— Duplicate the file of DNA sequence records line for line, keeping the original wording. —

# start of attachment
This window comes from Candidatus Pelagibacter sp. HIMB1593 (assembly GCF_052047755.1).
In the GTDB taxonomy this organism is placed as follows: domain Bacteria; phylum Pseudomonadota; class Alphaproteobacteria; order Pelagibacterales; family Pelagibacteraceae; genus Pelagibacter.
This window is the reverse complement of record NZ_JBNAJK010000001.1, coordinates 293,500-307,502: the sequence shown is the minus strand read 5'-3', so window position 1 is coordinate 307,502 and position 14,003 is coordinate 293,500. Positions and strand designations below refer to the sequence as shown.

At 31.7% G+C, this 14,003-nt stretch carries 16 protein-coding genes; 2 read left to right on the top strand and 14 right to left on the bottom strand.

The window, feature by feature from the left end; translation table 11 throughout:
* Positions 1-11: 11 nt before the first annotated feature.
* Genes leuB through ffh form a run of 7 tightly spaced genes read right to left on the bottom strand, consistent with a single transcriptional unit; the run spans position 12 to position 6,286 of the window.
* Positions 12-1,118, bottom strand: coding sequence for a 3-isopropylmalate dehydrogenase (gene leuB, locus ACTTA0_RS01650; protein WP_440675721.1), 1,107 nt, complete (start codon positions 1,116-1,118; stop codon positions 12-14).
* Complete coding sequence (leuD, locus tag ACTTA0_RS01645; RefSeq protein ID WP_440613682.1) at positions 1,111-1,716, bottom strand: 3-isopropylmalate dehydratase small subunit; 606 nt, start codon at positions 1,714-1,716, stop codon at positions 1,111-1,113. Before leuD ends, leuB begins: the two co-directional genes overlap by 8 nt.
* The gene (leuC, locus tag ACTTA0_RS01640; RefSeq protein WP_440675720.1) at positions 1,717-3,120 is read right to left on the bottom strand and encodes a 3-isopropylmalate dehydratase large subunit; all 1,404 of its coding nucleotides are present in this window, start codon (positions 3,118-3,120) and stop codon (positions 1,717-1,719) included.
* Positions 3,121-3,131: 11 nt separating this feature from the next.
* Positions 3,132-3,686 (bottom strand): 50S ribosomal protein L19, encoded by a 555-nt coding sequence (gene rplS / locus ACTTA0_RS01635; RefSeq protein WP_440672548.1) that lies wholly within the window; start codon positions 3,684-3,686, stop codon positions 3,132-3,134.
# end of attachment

This window comes from Candidatus Pelagibacter sp. HIMB1593 (assembly GCF_052047755.1).
In the GTDB taxonomy this organism is placed as follows: domain Bacteria; phylum Pseudomonadota; class Alphaproteobacteria; order Pelagibacterales; family Pelagibacteraceae; genus Pelagibacter.
This window is the reverse complement of record NZ_JBNAJK010000001.1, coordinates 293,500-307,502: the sequence shown is the minus strand read 5'-3', so window position 1 is coordinate 307,502 and position 14,003 is coordinate 293,500. Positions and strand designations below refer to the sequence as shown.

At 31.7% G+C, this 14,003-nt stretch carries 16 protein-coding genes; 2 read left to right on the top strand and 14 right to left on the bottom strand.

The window, feature by feature from the left end; translation table 11 throughout:
* Positions 1-11: 11 nt before the first annotated feature.
* Genes leuB through ffh form a run of 7 tightly spaced genes read right to left on the bottom strand, consistent with a single transcriptional unit; the run spans position 12 to position 6,286 of the window.
* Positions 12-1,118, bottom strand: coding sequence for a 3-isopropylmalate dehydrogenase (gene leuB, locus ACTTA0_RS01650; protein WP_440675721.1), 1,107 nt, complete (start codon positions 1,116-1,118; stop codon positions 12-14).
* Complete coding sequence (leuD, locus tag ACTTA0_RS01645; RefSeq protein ID WP_440613682.1) at positions 1,111-1,716, bottom strand: 3-isopropylmalate dehydratase small subunit; 606 nt, start codon at positions 1,714-1,716, stop codon at positions 1,111-1,113. Before leuD ends, leuB begins: the two co-directional genes overlap by 8 nt.
* The gene (leuC, locus tag ACTTA0_RS01640; RefSeq protein WP_440675720.1) at positions 1,717-3,120 is read right to left on the bottom strand and encodes a 3-isopropylmalate dehydratase large subunit; all 1,404 of its coding nucleotides are present in this window, start codon (positions 3,118-3,120) and stop codon (positions 1,717-1,719) included.
* Positions 3,121-3,131: 11 nt separating this feature from the next.
* Positions 3,132-3,686 (bottom strand): 50S ribosomal protein L19, encoded by a 555-nt coding sequence (gene rplS / locus ACTTA0_RS01635; RefSeq protein WP_440672548.1) that lies wholly within the window; start codon positions 3,684-3,686, stop codon positions 3,132-3,134.